Kōrero: Archery, fencing, shooting and military re-enactment

Whārangi 3. Shooting

Ngā whakaahua me ngā rauemi katoa o tēnei kōrero

Associations and clubs

The New Zealand Shooting Federation (NZSF) represents 250 clubs with 14,000 members, spread across the following associations:

  • New Zealand Clay Target Association
  • National Rifle Association of New Zealand
  • Pistol New Zealand
  • Target Shooting New Zealand.

NZSF is the governing body of target-shooting sport in New Zealand. Hunters are represented by the New Zealand Deerstalkers’ Association.

Popularity

A 2007–8 survey found that 3% of New Zealanders over the age of 16 had been target shooting in the previous year, while 4.6% had been hunting (a very small percentage of hunters use bows rather than guns).

Competition

New Zealanders have won a number of international competitions, including 51 medals at the Commonwealth Games (15 gold, 16 silver and 20 bronze). Greg Yelavich, competing in pistol shooting events, won 12 of these (two gold, five silver and five bronze) at games held between 1986 and 2010. Ian Ballinger, a member of a well-known shooting family, gained a bronze medal at the 1968 Olympics for small-bore rifle shooting. A New Zealand women’s team won a gold medal at the 2004 world clay shooting championships, and team member Natalie Curtis won the women’s title. She repeated her win at the 2010 championships. At the Rio Olympics in 2016 Natalie Rooney won a silver medal in the women’s trap shooting final. 

New Zealand’s oldest sporting competition is the national full-bore rifle championship, first held in 1861 and still going in the 2000s. In 1907 three-time winner Arthur Ballinger was entitled to keep the trophy (a black leather belt and silver cartridge pouch). Instead he donated it to the New Zealand Defence Rifle Association (later the National Rifle Association) for ongoing competition, at which point it was renamed the Ballinger Belt.

Live targets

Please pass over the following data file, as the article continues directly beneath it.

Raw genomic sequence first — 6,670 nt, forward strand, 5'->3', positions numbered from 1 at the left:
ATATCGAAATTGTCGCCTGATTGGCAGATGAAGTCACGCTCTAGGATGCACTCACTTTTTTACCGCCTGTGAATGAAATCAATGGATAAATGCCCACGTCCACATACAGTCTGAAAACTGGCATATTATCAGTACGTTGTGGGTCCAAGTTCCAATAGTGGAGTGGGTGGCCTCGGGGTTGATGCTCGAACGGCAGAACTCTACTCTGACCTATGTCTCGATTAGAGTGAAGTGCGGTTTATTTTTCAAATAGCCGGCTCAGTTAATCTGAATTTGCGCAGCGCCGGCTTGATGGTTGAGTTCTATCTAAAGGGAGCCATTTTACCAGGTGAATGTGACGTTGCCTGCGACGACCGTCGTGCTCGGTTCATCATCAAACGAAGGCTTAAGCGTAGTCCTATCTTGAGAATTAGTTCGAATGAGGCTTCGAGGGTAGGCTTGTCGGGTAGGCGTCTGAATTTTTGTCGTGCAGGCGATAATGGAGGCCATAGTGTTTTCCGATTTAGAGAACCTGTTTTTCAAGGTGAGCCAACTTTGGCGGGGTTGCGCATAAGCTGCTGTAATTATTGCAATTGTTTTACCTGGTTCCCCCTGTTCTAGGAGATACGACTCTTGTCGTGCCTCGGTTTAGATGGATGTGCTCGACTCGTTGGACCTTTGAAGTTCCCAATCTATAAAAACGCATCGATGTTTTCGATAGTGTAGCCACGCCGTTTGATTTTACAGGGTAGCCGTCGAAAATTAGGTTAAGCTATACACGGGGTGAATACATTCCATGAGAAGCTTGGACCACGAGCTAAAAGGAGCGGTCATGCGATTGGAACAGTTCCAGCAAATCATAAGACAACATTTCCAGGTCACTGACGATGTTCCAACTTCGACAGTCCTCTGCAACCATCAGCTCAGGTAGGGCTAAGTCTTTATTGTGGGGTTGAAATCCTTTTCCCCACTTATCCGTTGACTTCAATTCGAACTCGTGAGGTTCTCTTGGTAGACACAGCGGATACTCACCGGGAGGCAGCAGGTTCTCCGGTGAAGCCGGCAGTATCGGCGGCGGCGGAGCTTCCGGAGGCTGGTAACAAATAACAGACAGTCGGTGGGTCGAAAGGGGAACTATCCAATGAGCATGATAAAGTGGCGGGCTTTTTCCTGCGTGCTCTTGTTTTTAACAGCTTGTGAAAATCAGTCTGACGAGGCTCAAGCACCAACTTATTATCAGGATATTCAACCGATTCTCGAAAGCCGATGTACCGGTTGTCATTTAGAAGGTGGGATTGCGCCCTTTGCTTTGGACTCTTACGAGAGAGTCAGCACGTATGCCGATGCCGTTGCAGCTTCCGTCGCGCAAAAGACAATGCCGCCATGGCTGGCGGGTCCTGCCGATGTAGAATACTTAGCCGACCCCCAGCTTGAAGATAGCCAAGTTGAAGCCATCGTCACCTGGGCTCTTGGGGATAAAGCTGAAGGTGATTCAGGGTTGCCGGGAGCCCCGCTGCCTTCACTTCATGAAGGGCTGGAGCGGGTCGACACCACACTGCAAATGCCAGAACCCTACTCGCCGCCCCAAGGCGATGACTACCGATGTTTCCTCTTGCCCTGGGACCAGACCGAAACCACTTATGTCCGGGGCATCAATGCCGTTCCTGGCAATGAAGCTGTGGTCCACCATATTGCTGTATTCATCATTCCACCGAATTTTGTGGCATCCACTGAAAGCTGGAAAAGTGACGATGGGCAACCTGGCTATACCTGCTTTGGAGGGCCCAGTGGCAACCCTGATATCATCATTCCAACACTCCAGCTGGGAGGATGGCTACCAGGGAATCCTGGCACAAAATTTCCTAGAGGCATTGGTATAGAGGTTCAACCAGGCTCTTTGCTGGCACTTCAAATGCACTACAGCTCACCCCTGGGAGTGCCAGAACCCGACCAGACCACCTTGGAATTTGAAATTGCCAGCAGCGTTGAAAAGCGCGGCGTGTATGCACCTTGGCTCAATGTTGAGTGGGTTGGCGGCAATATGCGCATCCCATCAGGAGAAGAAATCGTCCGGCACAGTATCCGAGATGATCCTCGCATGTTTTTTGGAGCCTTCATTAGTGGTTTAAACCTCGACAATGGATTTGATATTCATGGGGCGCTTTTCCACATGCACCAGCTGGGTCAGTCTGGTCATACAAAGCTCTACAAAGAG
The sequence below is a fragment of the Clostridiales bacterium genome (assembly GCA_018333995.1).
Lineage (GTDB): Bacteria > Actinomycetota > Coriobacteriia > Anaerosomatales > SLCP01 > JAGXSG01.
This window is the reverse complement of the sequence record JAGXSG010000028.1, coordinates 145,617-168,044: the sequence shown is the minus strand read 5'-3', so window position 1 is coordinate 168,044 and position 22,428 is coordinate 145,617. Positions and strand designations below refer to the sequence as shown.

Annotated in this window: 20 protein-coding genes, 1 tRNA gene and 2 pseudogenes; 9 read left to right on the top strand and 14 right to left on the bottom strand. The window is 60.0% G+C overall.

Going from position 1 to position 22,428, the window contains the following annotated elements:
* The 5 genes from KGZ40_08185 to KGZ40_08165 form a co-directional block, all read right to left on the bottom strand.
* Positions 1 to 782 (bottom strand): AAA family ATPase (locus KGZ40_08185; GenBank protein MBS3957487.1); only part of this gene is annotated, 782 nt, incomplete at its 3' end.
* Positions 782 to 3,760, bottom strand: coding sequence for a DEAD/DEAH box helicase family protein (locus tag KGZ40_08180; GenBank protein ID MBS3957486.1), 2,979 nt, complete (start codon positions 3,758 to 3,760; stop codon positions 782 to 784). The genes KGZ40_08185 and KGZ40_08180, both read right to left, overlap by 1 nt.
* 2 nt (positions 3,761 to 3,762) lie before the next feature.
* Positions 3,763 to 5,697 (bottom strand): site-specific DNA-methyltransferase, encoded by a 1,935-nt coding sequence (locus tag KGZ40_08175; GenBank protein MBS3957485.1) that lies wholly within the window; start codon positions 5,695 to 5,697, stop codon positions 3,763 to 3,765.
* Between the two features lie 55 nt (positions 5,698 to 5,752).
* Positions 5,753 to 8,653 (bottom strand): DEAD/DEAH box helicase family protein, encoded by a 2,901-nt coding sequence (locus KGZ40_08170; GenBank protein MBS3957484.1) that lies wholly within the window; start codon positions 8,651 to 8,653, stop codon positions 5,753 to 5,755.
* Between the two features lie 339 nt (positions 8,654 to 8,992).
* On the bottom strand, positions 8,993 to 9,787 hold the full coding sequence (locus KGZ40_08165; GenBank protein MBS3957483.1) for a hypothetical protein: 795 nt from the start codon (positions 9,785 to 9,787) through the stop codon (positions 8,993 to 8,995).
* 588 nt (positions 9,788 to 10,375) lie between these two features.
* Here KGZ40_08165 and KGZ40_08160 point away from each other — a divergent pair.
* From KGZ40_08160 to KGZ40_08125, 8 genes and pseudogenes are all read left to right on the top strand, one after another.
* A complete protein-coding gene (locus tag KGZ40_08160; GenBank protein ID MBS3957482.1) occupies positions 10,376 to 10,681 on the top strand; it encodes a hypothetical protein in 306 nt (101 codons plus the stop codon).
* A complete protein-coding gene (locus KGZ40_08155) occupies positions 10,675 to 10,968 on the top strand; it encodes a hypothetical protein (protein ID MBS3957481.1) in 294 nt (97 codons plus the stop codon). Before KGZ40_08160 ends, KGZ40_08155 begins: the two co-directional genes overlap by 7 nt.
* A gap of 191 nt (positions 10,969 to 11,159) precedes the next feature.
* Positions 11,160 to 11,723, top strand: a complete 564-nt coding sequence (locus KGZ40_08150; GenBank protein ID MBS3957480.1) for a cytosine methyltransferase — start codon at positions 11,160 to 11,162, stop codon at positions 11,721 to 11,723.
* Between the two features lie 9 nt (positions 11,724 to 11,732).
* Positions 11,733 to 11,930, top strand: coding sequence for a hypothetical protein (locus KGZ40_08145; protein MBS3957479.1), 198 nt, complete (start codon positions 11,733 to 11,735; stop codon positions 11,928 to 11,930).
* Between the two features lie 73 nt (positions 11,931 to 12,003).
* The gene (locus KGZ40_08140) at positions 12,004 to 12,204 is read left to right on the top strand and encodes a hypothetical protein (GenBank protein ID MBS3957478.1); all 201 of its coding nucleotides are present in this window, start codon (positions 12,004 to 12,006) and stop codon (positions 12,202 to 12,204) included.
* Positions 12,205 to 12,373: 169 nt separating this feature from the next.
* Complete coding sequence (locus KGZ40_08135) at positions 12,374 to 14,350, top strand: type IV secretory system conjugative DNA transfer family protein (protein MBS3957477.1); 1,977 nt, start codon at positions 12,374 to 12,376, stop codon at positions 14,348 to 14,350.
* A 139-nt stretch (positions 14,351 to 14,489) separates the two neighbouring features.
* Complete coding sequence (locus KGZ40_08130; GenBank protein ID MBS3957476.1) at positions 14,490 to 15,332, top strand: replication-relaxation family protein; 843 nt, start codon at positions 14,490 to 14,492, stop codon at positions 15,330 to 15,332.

Live birds – pigeons, starlings, and sparrows – released from traps were more fun to shoot than clay targets mechanically flung into the air. The birds’ swift, darting flight was far more challenging than the predictable track of an inanimate target. Early competitive shooters voted with their feet – the first clay-target championship (held in Dunedin in 1908) attracted only 13 shooters, compared with fields of 30 or more for live bird shooting. Although many people disapproved of live shoots, some clubs continued to hold them until their abolition in 1954.

History

Unlike archery and fencing, shooting is a current military practice. The link is clear in the history of shooting in New Zealand – the national full-bore rifle championship was set up by the government during the North Taranaki war, shooting associations were linked to defence forces well into the 20th century, and rifle ranges were sometimes bought outright or contributed to by the government.

Newspaper reports of New Zealand's early gun clubs first appeared in the late 1860s. The New Zealand Rifle Association was formed in 1878 (and became known as the National Rifle Association in 1923). By 1899 the New Zealand Gun Clubs Association (for trap and clay-target shooting) had been formed. Small-bore or miniature rifles – .22 rifles and air rifles – were used by cadet and territorial army units in the early 20th century, and the first small-bore clubs were set up. The New Zealand Small-bore Rifle Association first met in 1924.

Pistols were not used for target shooting in New Zealand until 1962, when the Christchurch East Small-bore Rifle Association Club held the first such competition. By the 2000s there were several different types of pistol shooting, including six International Shooting Sport Federation events, four of which were Olympic competitions.

Me pēnei te tohu i te whārangi:

Megan Cook, 'Archery, fencing, shooting and military re-enactment - Shooting', Te Ara - the Encyclopedia of New Zealand, http://www.TeAra.govt.nz/mi/archery-fencing-shooting-and-military-re-enactment/page-3 (accessed 20 November 2019)

He kōrero nā Megan Cook, i tāngia i te 5 Sep 2013, updated 27 Jan 2015